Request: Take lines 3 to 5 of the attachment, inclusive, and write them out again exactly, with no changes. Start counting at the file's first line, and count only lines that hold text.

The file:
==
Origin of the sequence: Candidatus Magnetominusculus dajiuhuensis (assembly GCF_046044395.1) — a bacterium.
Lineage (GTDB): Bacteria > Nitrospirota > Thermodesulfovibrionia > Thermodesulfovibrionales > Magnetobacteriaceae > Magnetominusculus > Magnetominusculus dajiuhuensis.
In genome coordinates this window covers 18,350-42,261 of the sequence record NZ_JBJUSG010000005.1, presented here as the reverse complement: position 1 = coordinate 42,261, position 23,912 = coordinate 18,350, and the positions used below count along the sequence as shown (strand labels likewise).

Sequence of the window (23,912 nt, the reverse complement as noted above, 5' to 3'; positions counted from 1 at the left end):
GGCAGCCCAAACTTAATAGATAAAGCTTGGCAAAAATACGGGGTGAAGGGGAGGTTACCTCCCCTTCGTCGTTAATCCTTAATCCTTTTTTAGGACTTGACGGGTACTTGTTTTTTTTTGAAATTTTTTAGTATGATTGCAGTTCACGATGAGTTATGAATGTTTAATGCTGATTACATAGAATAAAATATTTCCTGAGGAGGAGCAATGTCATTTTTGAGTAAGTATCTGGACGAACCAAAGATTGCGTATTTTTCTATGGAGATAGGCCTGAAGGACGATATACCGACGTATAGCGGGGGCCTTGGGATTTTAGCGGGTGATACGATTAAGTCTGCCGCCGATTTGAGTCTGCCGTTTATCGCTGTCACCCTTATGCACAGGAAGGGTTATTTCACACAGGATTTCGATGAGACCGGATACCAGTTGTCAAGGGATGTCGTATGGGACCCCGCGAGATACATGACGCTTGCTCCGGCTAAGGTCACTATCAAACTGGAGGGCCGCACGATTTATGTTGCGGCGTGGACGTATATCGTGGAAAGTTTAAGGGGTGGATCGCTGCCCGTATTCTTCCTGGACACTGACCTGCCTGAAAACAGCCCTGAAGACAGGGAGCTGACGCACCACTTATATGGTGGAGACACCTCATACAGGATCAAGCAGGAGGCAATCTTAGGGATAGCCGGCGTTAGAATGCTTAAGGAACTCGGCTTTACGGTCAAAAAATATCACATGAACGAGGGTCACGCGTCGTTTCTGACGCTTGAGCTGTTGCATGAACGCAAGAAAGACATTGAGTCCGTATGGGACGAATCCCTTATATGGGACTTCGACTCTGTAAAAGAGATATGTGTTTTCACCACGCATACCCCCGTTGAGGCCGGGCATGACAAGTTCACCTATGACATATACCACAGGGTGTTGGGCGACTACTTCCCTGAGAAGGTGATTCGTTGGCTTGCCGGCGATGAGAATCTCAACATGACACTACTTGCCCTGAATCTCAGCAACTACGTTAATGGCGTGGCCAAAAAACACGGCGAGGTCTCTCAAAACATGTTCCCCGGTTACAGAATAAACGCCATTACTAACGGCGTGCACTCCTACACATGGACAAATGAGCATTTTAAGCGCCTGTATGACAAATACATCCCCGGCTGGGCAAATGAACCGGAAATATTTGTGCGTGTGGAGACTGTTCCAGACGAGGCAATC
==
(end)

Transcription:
In genome coordinates this window covers 18,350-42,261 of the sequence record NZ_JBJUSG010000005.1, presented here as the reverse complement: position 1 = coordinate 42,261, position 23,912 = coordinate 18,350, and the positions used below count along the sequence as shown (strand labels likewise).

Sequence of the window (23,912 nt, the reverse complement as noted above, 5' to 3'; positions counted from 1 at the left end):
GGCAGCCCAAACTTAATAGATAAAGCTTGGCAAAAATACGGGGTGAAGGGGAGGTTACCTCCCCTTCGTCGTTAATCCTTAATCCTTTTTTAGGACTTGACGGGTACTTGTTTTTTTTTGAAATTTTTTAGTATGATTGCAGTTCACGATGAGTTATGAATGTTTAATGCTGATTACATAGAATAAAATATTTCCTGAGGAGGAGCAATGTCATTTTTGAGTAAGTATCTGGACGAACCAAAGATTGCGTATTTTTCTATGGAGATAGGCCTGAAGGACGATATACCGACGTATAGCGGGGGCCTTGGGATTTTAGCGGGTGATACGATTAAGTCTGCCGCCGATTTGAGTCTGCCGTTTATCGCTGTCACCCTTATGCACAGGAAGGGTTATTTCACACAGGATTTCGATGAGACCGGATACCAGTTGTCAAGGGATGTCGTATGGGACCCCGCGAGATACATGACGCTTGCTCCGGCTAAGGTCACTATCAAACTGGAGGGCCGCACGATTTATGTTGCGGCGTGGACGTATATCGTGGAAAGTTTAAGGGGTGGATCGCTGCCCGTATTCTTCCTGGACACTGACCTGCCTGAAAACAGCCCTGAAGACAGGGAGCTGACGCACCACTTATATGGTGGAGACACCTCATACAGGATCAAGCAGGAGGCAATCTTAGGGATAGCCGGCGTTAGAATGCTTAAGGAACTCGGCTTTACGGTCAAAAAATATCACATGAACGAGGGTCACGCGTCGTTTCTGACGCTTGAGCTGTTGCATGAACGCAAGAAAGACATTGAGTCCGTATGGGACGAATCCCTTATATGGGACTTCGACTCTGTAAAAGAGATATGTGTTTTCACCACGCATACCCCCGTTGAGGCCGGGCATGACAAGTTCACCTATGACATATACCACAGGGTGTTGGGCGACTACTTCCCTGAGAAGGTGATTCGTTGGCTTGCCGGCGATGAGAATCTCAACATGACACTACTTGCCCTGAATCTCAGCAACTACGTTAATGGCGTGGCCAAAAAACACGGCGAGGTCTCTCAAAACATGTTCCCCGGTTACAGAATAAACGCCATTACTAACGGCGTGCACTCCTACACATGGACAAATGAGCATTTTAAGCGCCTGTATGACAAATACATCCCCGGCTGGGCAAATGAACCGGAAATATTTGTGCGTGTGGAGACTGTTCCAGACGAGGCAATC